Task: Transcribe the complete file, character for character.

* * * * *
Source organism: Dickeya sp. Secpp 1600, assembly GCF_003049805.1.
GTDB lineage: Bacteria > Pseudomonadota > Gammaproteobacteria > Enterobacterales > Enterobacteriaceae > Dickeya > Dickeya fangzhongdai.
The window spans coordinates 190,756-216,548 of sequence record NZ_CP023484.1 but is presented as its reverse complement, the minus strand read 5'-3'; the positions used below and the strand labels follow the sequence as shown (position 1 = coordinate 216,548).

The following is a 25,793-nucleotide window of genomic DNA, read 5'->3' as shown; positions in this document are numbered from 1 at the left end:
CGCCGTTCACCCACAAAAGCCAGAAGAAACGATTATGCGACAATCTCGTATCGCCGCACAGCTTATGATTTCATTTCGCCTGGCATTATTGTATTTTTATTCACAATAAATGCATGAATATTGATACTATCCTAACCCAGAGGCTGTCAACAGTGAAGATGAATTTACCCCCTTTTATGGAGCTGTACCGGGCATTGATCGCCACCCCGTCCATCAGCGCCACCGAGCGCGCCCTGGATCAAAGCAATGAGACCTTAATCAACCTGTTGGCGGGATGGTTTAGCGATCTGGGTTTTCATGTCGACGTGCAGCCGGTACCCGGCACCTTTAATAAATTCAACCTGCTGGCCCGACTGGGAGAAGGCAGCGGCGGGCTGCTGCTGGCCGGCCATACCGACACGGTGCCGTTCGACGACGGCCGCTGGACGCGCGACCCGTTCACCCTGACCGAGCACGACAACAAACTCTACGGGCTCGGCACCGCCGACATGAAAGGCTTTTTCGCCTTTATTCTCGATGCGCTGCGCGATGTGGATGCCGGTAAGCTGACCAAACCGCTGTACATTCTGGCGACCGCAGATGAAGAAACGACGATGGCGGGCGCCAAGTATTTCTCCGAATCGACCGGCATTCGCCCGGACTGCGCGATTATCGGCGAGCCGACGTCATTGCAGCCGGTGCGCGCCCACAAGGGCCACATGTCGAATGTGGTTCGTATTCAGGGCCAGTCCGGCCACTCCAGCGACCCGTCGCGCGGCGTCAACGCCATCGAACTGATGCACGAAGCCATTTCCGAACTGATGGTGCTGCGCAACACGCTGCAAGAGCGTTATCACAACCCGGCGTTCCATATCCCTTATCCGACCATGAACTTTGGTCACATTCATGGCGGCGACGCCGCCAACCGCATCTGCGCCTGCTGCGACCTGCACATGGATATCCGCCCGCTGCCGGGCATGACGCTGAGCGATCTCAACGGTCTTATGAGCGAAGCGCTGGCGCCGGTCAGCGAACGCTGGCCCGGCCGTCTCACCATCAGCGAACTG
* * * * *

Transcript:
Source organism: Dickeya sp. Secpp 1600, assembly GCF_003049805.1.
GTDB lineage: Bacteria > Pseudomonadota > Gammaproteobacteria > Enterobacterales > Enterobacteriaceae > Dickeya > Dickeya fangzhongdai.
The window spans coordinates 190,756-216,548 of sequence record NZ_CP023484.1 but is presented as its reverse complement, the minus strand read 5'-3'; the positions used below and the strand labels follow the sequence as shown (position 1 = coordinate 216,548).

The following is a 25,793-nucleotide window of genomic DNA, read 5'->3' as shown; positions in this document are numbered from 1 at the left end:
CGCCGTTCACCCACAAAAGCCAGAAGAAACGATTATGCGACAATCTCGTATCGCCGCACAGCTTATGATTTCATTTCGCCTGGCATTATTGTATTTTTATTCACAATAAATGCATGAATATTGATACTATCCTAACCCAGAGGCTGTCAACAGTGAAGATGAATTTACCCCCTTTTATGGAGCTGTACCGGGCATTGATCGCCACCCCGTCCATCAGCGCCACCGAGCGCGCCCTGGATCAAAGCAATGAGACCTTAATCAACCTGTTGGCGGGATGGTTTAGCGATCTGGGTTTTCATGTCGACGTGCAGCCGGTACCCGGCACCTTTAATAAATTCAACCTGCTGGCCCGACTGGGAGAAGGCAGCGGCGGGCTGCTGCTGGCCGGCCATACCGACACGGTGCCGTTCGACGACGGCCGCTGGACGCGCGACCCGTTCACCCTGACCGAGCACGACAACAAACTCTACGGGCTCGGCACCGCCGACATGAAAGGCTTTTTCGCCTTTATTCTCGATGCGCTGCGCGATGTGGATGCCGGTAAGCTGACCAAACCGCTGTACATTCTGGCGACCGCAGATGAAGAAACGACGATGGCGGGCGCCAAGTATTTCTCCGAATCGACCGGCATTCGCCCGGACTGCGCGATTATCGGCGAGCCGACGTCATTGCAGCCGGTGCGCGCCCACAAGGGCCACATGTCGAATGTGGTTCGTATTCAGGGCCAGTCCGGCCACTCCAGCGACCCGTCGCGCGGCGTCAACGCCATCGAACTGATGCACGAAGCCATTTCCGAACTGATGGTGCTGCGCAACACGCTGCAAGAGCGTTATCACAACCCGGCGTTCCATATCCCTTATCCGACCATGAACTTTGGTCACATTCATGGCGGCGACGCCGCCAACCGCATCTGCGCCTGCTGCGACCTGCACATGGATATCCGCCCGCTGCCGGGCATGACGCTGAGCGATCTCAACGGTCTTATGAGCGAAGCGCTGGCGCCGGTCAGCGAACGCTGGCCCGGCCGTCTCACCATCAGCGAACTG